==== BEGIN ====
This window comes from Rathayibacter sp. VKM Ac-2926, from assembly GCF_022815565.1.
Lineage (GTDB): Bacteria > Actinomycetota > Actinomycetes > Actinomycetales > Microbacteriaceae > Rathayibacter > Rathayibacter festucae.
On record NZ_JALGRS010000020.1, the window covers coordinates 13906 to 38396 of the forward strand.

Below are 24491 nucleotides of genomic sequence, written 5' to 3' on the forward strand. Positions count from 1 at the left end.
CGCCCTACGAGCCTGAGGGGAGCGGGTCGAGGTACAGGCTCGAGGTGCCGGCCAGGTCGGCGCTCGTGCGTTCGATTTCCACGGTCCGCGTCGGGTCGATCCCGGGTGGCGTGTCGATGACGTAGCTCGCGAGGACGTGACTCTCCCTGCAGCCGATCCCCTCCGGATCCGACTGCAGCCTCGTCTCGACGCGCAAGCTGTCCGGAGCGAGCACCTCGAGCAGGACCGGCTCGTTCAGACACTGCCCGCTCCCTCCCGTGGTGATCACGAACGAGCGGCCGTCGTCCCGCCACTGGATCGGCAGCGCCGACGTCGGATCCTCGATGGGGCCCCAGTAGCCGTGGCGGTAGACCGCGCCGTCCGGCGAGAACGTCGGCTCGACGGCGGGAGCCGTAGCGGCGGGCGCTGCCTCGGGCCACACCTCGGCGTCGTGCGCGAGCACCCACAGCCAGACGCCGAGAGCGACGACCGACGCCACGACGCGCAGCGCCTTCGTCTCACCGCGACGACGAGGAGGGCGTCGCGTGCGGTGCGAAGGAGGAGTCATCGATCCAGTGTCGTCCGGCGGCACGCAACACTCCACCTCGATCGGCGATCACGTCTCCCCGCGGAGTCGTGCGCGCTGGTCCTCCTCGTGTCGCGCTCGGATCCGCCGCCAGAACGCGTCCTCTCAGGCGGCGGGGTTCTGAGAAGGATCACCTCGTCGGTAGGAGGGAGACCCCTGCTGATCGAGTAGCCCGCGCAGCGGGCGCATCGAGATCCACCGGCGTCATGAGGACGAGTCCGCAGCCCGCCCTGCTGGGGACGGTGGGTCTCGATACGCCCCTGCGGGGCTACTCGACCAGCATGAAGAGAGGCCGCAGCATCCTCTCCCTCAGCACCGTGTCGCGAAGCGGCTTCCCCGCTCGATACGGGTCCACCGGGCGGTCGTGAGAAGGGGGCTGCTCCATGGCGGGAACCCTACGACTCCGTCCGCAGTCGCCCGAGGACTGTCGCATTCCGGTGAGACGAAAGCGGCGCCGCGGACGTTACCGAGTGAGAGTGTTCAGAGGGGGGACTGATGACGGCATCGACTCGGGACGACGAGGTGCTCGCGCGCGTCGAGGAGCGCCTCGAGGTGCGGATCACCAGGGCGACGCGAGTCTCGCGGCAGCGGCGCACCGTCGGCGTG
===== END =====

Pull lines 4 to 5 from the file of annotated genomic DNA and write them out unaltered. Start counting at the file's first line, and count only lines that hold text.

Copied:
Below are 24491 nucleotides of genomic sequence, written 5' to 3' on the forward strand. Positions count from 1 at the left end.
CGCCCTACGAGCCTGAGGGGAGCGGGTCGAGGTACAGGCTCGAGGTGCCGGCCAGGTCGGCGCTCGTGCGTTCGATTTCCACGGTCCGCGTCGGGTCGATCCCGGGTGGCGTGTCGATGACGTAGCTCGCGAGGACGTGACTCTCCCTGCAGCCGATCCCCTCCGGATCCGACTGCAGCCTCGTCTCGACGCGCAAGCTGTCCGGAGCGAGCACCTCGAGCAGGACCGGCTCGTTCAGACACTGCCCGCTCCCTCCCGTGGTGATCACGAACGAGCGGCCGTCGTCCCGCCACTGGATCGGCAGCGCCGACGTCGGATCCTCGATGGGGCCCCAGTAGCCGTGGCGGTAGACCGCGCCGTCCGGCGAGAACGTCGGCTCGACGGCGGGAGCCGTAGCGGCGGGCGCTGCCTCGGGCCACACCTCGGCGTCGTGCGCGAGCACCCACAGCCAGACGCCGAGAGCGACGACCGACGCCACGACGCGCAGCGCCTTCGTCTCACCGCGACGACGAGGAGGGCGTCGCGTGCGGTGCGAAGGAGGAGTCATCGATCCAGTGTCGTCCGGCGGCACGCAACACTCCACCTCGATCGGCGATCACGTCTCCCCGCGGAGTCGTGCGCGCTGGTCCTCCTCGTGTCGCGCTCGGATCCGCCGCCAGAACGCGTCCTCTCAGGCGGCGGGGTTCTGAGAAGGATCACCTCGTCGGTAGGAGGGAGACCCCTGCTGATCGAGTAGCCCGCGCAGCGGGCGCATCGAGATCCACCGGCGTCATGAGGACGAGTCCGCAGCCCGCCCTGCTGGGGACGGTGGGTCTCGATACGCCCCTGCGGGGCTACTCGACCAGCATGAAGAGAGGCCGCAGCATCCTCTCCCTCAGCACCGTGTCGCGAAGCGGCTTCCCCGCTCGATACGGGTCCACCGGGCGGTCGTGAGAAGGGGGCTGCTCCATGGCGGGAACCCTACGACTCCGTCCGCAGTCGCCCGAGGACTGTCGCATTCCGGTGAGACGAAAGCGGCGCCGCGGACGTTACCGAGTGAGAGTGTTCAGAGGGGGGACTGATGACGGCATCGACTCGGGACGACGAGGTGCTCGCGCGCGTCGAGGAGCGCCTCGAGGTGCGGATCACCAGGGCGACGCGAGTCTCGCGGCAGCGGCGCACCGTCGGCGTG